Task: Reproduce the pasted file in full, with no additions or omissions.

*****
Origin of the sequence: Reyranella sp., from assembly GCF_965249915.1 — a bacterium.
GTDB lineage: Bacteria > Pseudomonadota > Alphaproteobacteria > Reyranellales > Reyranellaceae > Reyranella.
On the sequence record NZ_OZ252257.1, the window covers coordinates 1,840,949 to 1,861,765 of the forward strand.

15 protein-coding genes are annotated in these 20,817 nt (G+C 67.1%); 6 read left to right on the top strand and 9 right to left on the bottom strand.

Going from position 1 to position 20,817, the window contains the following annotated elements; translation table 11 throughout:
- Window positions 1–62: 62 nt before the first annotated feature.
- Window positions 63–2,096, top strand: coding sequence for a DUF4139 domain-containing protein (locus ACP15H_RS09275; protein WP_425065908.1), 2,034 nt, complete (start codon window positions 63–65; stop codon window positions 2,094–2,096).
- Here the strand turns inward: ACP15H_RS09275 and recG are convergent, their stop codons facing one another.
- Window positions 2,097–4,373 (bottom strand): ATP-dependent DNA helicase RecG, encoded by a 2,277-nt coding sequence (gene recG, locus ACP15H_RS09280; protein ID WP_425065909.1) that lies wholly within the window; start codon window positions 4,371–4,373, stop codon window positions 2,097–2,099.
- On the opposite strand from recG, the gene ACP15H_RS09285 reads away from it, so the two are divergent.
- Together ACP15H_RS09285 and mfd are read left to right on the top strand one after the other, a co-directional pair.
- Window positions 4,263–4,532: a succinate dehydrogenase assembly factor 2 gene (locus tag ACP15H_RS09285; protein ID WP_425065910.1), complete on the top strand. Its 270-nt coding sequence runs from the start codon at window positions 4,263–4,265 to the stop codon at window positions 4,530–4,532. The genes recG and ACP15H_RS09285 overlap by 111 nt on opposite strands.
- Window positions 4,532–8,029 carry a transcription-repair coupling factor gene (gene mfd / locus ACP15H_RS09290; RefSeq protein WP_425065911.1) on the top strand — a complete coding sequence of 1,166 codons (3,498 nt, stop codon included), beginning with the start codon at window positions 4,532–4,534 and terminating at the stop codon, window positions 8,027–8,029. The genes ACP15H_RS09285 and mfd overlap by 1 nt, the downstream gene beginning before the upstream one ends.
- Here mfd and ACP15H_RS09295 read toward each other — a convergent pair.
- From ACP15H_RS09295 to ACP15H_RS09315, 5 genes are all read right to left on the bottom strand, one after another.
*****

Origin of the sequence: Reyranella sp., from assembly GCF_965249915.1 — a bacterium.
GTDB lineage: Bacteria > Pseudomonadota > Alphaproteobacteria > Reyranellales > Reyranellaceae > Reyranella.
On the sequence record NZ_OZ252257.1, the window covers coordinates 1,840,949 to 1,861,765 of the forward strand.

15 protein-coding genes are annotated in these 20,817 nt (G+C 67.1%); 6 read left to right on the top strand and 9 right to left on the bottom strand.

Going from position 1 to position 20,817, the window contains the following annotated elements; translation table 11 throughout:
- Window positions 1–62: 62 nt before the first annotated feature.
- Window positions 63–2,096, top strand: coding sequence for a DUF4139 domain-containing protein (locus ACP15H_RS09275; protein WP_425065908.1), 2,034 nt, complete (start codon window positions 63–65; stop codon window positions 2,094–2,096).
- Here the strand turns inward: ACP15H_RS09275 and recG are convergent, their stop codons facing one another.
- Window positions 2,097–4,373 (bottom strand): ATP-dependent DNA helicase RecG, encoded by a 2,277-nt coding sequence (gene recG, locus ACP15H_RS09280; protein ID WP_425065909.1) that lies wholly within the window; start codon window positions 4,371–4,373, stop codon window positions 2,097–2,099.
- On the opposite strand from recG, the gene ACP15H_RS09285 reads away from it, so the two are divergent.
- Together ACP15H_RS09285 and mfd are read left to right on the top strand one after the other, a co-directional pair.
- Window positions 4,263–4,532: a succinate dehydrogenase assembly factor 2 gene (locus tag ACP15H_RS09285; protein ID WP_425065910.1), complete on the top strand. Its 270-nt coding sequence runs from the start codon at window positions 4,263–4,265 to the stop codon at window positions 4,530–4,532. The genes recG and ACP15H_RS09285 overlap by 111 nt on opposite strands.
- Window positions 4,532–8,029 carry a transcription-repair coupling factor gene (gene mfd / locus ACP15H_RS09290; RefSeq protein WP_425065911.1) on the top strand — a complete coding sequence of 1,166 codons (3,498 nt, stop codon included), beginning with the start codon at window positions 4,532–4,534 and terminating at the stop codon, window positions 8,027–8,029. The genes ACP15H_RS09285 and mfd overlap by 1 nt, the downstream gene beginning before the upstream one ends.
- Here mfd and ACP15H_RS09295 read toward each other — a convergent pair.
- From ACP15H_RS09295 to ACP15H_RS09315, 5 genes are all read right to left on the bottom strand, one after another.